In general, the existence of a maximal green sequence is not mutation invariant. In this paper we show that it is in fact mutation invariant for cluster quivers associated to most marked surfaces. We develop a procedure to find maximal green sequences for cluster quivers associated to an arbitrary triangulation of closed higher genus marked surfaces with at least two punctures. As a corollary, it follows that any triangulation of a marked surface with at least one boundary component has a maximal green sequence.

40. GL(n, q)-analogues of factorization problems in the symmetric group

Joel Brewster Lewis ; Alejandro H. Morales.
We consider GLn (Fq)-analogues of certain factorization problems in the symmetric group Sn: ratherthan counting factorizations of the long cycle(1,2, . . . , n) given the number of cycles of each factor, we countfactorizations of a regular elliptic element given the fixed space dimension of each factor. We show that, as in Sn, the generating function counting these factorizations has attractive coefficients after an appropriate change of basis.Our work generalizes several recent results on factorizations in GLn (Fq) and also uses a character-based approach.We end with an asymptotic application and some questions.

41. On intervals of the consecutive pattern poset

Sergi Elizalde ; Peter R. W. McNamara.
The consecutive pattern poset is the infinite partially ordered set of all permutations where σ ≤ τ if τ has a subsequence of adjacent entries in the same relative order as the entries of σ. We study the structure of the intervals in this poset from topological, poset-theoretic, and enumerative perspectives. In particular, we prove that all intervals are rank-unimodal and strongly Sperner, and we characterize disconnected and shellable intervals. We also show that most intervals are not shellable and have Mo ̈bius function equal to zero.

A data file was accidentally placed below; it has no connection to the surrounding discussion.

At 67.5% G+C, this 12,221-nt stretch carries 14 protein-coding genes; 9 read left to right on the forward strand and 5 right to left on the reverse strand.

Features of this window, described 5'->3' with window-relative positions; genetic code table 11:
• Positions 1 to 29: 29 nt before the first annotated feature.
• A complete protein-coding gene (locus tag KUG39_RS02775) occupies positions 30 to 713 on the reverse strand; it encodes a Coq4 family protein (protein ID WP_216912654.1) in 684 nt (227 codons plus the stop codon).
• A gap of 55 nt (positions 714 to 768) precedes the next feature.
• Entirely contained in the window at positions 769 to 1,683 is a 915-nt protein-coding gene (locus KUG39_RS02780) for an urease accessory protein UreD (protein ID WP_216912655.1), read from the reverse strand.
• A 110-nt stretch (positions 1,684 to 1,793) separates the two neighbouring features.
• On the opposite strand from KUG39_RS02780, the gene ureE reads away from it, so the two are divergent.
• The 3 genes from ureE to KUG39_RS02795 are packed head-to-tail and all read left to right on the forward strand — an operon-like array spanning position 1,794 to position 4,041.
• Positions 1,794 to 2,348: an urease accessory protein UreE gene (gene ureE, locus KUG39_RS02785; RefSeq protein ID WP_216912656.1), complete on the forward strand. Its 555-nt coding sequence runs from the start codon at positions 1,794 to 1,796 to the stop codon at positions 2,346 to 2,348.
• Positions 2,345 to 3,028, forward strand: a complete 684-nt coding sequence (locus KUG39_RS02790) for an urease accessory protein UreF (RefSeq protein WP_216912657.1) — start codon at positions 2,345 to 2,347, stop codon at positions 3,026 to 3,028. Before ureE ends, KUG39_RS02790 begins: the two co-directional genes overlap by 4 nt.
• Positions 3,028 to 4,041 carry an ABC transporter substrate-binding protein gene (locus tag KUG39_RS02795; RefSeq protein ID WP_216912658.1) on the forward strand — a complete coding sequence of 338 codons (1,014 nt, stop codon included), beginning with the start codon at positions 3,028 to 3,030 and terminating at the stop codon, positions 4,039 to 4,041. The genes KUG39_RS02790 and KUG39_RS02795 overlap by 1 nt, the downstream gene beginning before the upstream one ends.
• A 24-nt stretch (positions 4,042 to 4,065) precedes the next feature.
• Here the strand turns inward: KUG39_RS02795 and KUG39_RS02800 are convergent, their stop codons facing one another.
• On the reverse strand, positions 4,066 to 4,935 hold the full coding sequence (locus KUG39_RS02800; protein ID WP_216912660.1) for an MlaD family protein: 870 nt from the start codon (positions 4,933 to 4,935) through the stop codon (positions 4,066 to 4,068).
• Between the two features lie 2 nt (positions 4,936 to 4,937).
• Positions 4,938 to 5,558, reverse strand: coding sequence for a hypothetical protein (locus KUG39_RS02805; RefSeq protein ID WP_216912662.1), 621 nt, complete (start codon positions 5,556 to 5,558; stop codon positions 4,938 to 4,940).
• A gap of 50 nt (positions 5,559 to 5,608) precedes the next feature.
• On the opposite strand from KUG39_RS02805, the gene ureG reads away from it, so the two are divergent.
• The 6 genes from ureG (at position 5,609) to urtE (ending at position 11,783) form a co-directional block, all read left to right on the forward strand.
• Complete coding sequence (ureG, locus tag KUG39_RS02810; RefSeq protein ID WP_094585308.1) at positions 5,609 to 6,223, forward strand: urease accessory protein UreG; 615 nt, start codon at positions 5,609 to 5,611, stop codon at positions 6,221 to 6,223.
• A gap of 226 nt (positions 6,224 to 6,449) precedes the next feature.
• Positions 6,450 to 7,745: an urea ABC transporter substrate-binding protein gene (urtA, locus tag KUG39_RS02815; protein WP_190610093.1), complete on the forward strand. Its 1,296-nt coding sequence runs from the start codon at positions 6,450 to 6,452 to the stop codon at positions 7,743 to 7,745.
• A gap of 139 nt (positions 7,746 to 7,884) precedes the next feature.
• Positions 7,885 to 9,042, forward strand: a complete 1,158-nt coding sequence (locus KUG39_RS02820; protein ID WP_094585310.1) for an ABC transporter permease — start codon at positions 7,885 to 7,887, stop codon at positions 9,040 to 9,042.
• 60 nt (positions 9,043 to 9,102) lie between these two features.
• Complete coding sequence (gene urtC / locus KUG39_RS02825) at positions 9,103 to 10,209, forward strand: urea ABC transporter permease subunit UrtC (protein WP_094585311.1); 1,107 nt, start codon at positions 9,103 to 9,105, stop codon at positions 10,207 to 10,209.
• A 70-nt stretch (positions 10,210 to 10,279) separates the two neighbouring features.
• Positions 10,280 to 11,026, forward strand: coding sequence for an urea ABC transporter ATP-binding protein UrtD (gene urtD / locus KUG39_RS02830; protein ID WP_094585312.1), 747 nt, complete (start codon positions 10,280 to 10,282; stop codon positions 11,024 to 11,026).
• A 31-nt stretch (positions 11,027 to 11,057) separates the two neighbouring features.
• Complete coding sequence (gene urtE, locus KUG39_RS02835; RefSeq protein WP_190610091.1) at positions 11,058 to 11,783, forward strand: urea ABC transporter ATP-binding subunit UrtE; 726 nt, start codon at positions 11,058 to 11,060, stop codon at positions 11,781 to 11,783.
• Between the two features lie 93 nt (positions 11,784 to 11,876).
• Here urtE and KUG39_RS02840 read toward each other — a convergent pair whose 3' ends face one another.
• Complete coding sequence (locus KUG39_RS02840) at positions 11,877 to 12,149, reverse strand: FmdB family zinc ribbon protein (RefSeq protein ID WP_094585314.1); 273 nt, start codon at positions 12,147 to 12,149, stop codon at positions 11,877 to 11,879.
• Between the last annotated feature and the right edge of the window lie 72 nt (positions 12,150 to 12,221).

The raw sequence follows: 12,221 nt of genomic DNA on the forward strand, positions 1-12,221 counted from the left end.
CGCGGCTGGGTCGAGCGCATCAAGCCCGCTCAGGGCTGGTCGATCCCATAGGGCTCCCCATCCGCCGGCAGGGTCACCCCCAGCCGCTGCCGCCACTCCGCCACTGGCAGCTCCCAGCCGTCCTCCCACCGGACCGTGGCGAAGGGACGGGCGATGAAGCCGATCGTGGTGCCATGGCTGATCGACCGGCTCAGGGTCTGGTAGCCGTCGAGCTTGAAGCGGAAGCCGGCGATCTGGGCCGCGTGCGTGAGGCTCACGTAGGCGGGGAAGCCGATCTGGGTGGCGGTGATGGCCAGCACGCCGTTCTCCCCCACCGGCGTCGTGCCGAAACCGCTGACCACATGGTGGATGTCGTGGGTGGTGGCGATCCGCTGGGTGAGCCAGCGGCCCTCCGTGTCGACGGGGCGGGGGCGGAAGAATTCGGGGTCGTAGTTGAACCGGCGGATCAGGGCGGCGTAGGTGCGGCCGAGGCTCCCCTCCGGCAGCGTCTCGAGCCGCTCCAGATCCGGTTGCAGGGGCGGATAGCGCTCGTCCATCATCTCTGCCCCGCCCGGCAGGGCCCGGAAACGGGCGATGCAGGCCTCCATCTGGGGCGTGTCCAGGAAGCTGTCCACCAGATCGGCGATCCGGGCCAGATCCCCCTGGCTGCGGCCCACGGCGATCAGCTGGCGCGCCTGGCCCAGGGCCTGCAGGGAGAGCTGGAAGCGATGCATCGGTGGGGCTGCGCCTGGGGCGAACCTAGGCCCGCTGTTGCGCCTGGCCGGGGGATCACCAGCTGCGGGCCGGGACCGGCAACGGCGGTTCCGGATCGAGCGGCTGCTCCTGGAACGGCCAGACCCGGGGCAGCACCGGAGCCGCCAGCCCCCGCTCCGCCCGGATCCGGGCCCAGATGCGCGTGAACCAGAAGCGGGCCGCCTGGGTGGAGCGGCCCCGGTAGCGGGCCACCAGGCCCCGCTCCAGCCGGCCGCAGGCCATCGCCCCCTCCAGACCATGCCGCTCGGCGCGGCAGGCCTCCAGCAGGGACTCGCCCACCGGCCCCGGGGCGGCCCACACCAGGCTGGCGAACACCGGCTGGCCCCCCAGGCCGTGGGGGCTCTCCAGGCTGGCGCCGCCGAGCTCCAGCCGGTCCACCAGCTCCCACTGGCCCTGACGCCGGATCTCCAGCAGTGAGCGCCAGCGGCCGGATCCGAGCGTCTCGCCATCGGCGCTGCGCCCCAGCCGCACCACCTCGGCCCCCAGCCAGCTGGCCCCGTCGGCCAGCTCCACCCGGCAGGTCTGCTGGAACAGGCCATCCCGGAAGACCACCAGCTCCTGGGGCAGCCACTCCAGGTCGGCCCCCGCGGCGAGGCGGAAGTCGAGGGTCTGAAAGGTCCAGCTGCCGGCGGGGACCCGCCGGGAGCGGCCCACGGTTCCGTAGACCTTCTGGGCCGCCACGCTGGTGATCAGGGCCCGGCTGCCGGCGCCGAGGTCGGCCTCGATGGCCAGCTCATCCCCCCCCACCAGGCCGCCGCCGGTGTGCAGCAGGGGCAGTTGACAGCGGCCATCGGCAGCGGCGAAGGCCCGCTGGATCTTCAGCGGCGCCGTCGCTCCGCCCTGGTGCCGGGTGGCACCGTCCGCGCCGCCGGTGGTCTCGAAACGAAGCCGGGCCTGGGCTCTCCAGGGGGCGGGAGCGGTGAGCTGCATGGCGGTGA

42. Monodromy and K-theory of Schubert curves via generalized jeu de taquin

Maria Monks Gillespie ; Jake Levinson.
We establish a combinatorial connection between the real geometry and the K-theory of complex Schubert curves Spλ‚q, which are one-dimensional Schubert problems defined with respect to flags osculating the rational normal curve. In a previous paper, the second author showed that the real geometry of these curves is described by the orbits of a map ω on skew tableaux, defined as the commutator of jeu de taquin rectification and promotion. In particular, the real locus of the Schubert curve is naturally a covering space of RP1, with ω as the monodromy operator.We provide a fast, local algorithm for computing ω without rectifying the skew tableau, and show that certain steps in our algorithm are in bijective correspondence with Pechenik and Yong's genomic tableaux, which enumerate the K-theoretic Littlewood-Richardson coefficient associated to the Schubert curve. Using this bijection, we give purely combinatorial proofs of several numerical results involving the K-theory and real geometry of Spλ‚q.

43. Oriented Flip Graphs and Noncrossing Tree Partitions

Alexander Garver ; Thomas McConville.